Beef is back. A quarter-century after Compton’s finest N.W.A imploded, and close to twenty years after Biggie and Tupac’s feud engulfed entire coastal regions, this summer’s biggest story has undoubtedly been the ongoing spat between Drake and Meek Mill – described as the first rap beef of the social media age.

The two rappers had previously collaborated together, with Drake dropping a guest verse on Meek Mill’s “Amen” back in 2012 and, more recently, on “R.I.C.O.,” from Meek’s recent album Dreams Worth More Than Money. Presumably, the pair was tight. So when Meek took to Twitter to question Drizzy’s authenticity and accuse the Toronto native of not writing his own rhymes, the dispute quickly escalated, sparking a storm of
Internet memes from both stars’ fans and a couple of back-and-forth diss tracks.

Sure, battling and beefing has been part of Hip Hop’s fabric ever since Kool Moe Dee stepped to Busy Bee at Harlem World in ‘81. But when it involves former friends turning against each other, the disses – whether aired out on wax or, as is more common these days, on social media – often carry an extra edge.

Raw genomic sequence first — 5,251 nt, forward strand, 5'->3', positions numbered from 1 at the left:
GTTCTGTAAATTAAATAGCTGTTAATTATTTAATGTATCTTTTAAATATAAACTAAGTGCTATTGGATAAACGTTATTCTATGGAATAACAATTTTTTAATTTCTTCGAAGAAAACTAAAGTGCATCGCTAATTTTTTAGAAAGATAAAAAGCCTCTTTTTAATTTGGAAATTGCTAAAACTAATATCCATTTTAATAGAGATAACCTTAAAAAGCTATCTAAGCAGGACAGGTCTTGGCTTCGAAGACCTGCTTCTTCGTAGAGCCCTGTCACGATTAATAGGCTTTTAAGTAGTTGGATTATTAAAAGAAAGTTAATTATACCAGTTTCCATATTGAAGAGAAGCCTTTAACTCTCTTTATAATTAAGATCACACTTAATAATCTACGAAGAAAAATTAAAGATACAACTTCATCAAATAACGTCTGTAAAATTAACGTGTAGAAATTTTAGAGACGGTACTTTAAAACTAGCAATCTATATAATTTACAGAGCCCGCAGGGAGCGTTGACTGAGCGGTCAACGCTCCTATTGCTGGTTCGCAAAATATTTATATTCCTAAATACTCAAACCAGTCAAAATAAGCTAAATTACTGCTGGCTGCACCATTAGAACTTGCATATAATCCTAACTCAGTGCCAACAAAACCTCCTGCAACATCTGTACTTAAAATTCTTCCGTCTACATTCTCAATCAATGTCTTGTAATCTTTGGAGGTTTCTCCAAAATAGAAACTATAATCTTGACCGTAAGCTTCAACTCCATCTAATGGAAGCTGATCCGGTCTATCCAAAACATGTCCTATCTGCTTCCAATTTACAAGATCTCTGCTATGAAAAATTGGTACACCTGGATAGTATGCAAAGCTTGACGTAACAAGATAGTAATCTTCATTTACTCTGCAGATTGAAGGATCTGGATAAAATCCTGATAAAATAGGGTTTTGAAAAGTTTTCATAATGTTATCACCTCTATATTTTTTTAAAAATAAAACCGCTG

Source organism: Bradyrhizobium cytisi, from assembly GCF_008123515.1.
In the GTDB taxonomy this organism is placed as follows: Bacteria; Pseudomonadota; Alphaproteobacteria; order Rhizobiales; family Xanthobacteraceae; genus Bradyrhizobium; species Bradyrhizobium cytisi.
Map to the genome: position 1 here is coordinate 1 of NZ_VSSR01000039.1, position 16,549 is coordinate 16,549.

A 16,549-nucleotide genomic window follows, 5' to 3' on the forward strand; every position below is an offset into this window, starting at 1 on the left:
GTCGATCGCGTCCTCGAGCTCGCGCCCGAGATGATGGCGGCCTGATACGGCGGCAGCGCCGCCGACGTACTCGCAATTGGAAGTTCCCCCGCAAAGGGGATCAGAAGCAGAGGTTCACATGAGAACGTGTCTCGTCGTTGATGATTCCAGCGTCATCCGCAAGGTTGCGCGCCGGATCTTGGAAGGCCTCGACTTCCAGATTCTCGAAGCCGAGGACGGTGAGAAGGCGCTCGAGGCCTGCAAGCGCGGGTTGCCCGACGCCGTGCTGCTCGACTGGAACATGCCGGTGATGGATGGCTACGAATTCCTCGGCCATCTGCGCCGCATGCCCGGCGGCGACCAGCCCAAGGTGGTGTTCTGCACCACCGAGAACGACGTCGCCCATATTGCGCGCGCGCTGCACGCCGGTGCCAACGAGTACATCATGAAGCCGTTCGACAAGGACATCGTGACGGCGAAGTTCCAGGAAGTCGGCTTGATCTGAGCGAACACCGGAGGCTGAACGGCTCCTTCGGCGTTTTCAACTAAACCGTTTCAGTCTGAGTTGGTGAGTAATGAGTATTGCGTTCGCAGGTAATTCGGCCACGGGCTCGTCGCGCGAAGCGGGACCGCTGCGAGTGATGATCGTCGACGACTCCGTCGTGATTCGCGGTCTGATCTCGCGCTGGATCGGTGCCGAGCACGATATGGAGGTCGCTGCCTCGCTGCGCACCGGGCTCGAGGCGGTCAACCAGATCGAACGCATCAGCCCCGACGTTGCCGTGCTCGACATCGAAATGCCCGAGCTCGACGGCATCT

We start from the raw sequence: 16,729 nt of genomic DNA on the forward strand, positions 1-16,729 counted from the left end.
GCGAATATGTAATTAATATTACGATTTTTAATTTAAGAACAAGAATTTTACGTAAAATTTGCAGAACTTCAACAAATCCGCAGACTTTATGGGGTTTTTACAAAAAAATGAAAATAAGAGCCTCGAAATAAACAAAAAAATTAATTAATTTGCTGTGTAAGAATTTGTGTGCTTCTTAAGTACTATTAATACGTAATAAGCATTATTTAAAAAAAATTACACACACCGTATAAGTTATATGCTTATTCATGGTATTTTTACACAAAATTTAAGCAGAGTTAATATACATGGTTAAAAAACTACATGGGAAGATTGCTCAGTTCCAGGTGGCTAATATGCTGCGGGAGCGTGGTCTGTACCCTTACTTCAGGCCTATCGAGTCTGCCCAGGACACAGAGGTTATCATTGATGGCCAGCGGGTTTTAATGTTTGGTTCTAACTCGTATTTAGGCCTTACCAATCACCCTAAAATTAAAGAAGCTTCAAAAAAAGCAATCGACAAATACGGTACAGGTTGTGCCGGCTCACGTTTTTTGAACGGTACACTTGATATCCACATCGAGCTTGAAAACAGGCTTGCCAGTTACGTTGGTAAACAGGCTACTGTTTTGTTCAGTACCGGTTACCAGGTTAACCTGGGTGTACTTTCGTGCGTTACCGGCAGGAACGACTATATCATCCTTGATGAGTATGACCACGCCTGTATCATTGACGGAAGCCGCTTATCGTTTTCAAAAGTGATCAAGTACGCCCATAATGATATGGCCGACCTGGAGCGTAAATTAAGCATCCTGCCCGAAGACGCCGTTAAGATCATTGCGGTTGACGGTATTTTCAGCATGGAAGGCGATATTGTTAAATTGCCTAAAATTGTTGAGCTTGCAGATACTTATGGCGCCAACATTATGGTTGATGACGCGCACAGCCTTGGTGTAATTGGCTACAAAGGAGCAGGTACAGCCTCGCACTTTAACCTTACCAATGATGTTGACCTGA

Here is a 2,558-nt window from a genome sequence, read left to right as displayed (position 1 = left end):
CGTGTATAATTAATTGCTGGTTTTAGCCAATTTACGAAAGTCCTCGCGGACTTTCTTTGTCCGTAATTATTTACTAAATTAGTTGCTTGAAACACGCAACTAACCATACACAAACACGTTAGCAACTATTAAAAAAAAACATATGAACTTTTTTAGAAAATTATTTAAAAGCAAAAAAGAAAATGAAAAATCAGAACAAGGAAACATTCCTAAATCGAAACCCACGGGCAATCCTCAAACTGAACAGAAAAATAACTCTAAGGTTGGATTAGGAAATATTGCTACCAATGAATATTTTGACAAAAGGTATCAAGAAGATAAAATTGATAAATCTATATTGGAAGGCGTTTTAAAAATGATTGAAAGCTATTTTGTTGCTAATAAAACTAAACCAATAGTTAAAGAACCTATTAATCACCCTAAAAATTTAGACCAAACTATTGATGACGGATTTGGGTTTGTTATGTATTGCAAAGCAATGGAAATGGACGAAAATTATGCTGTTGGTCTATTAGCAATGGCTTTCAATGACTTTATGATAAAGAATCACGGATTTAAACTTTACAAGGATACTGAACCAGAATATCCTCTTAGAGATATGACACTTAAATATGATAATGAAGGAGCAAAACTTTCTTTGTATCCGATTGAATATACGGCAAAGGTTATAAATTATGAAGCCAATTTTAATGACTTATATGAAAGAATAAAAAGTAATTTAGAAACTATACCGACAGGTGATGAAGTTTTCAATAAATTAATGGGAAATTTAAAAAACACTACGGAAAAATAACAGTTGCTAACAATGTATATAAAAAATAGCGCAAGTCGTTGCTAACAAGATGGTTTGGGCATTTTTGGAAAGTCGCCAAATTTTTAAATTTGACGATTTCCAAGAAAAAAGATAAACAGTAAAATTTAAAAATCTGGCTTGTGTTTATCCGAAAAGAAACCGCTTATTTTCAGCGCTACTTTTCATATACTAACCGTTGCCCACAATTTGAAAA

So in light of the as-yet-unresolved Drake-Meek Mill spat, the ongoing love (or, rather, hate) triangle between Lil’ Wayne, Young Thug and Birdman, and the forthcoming release of Straight Outta Compton, the movie biopic of N.W.A, who acrimoniously split in 1991, here are several high-profile rap relationships that turned sour.


In the ‘80s, hip-hop feuds comprised largely of battle raps focused on accusations of biting (be it rhymes or beats), falling off, and whether someone’s girl was a skeezer or a ho. But N.W.A’s break-up – which began with Ice Cube’s departure and was sealed by Dr Dre’s exit – brought a harder, meaner edge to rap rivalries. The former friends fell out amid accusations that Ruthless Records boss and N.W.A founder Eazy-E and group manager Jerry Heller were short-changing both Cube and Dre – the crew’s standout talents – on royalties. Flashpoints included the altercation between N.W.A affiliates Above The Law and Cube’s crew Da Lench Mob at the 1990 New Music Seminar in New York; the scene in 1991’s Boyz N The Hood where Doughboy (played by Cube) serves a beatdown to a crackhead sporting a ‘We Want Eazy’ shirt; Suge Knight’s, er, ‘persuasive’ negotiating techniques which secured Dre’s release from Ruthless; and Eazy’s E’s It’s On (Dr Dre) 187um Killa EP, in which the pint-sized villain poked fun at some old photos of Dre in sequins and satin. When Eazy was diagnosed with an AIDS-related illness in 1995, the former foes buried the hatchet just before he passed away.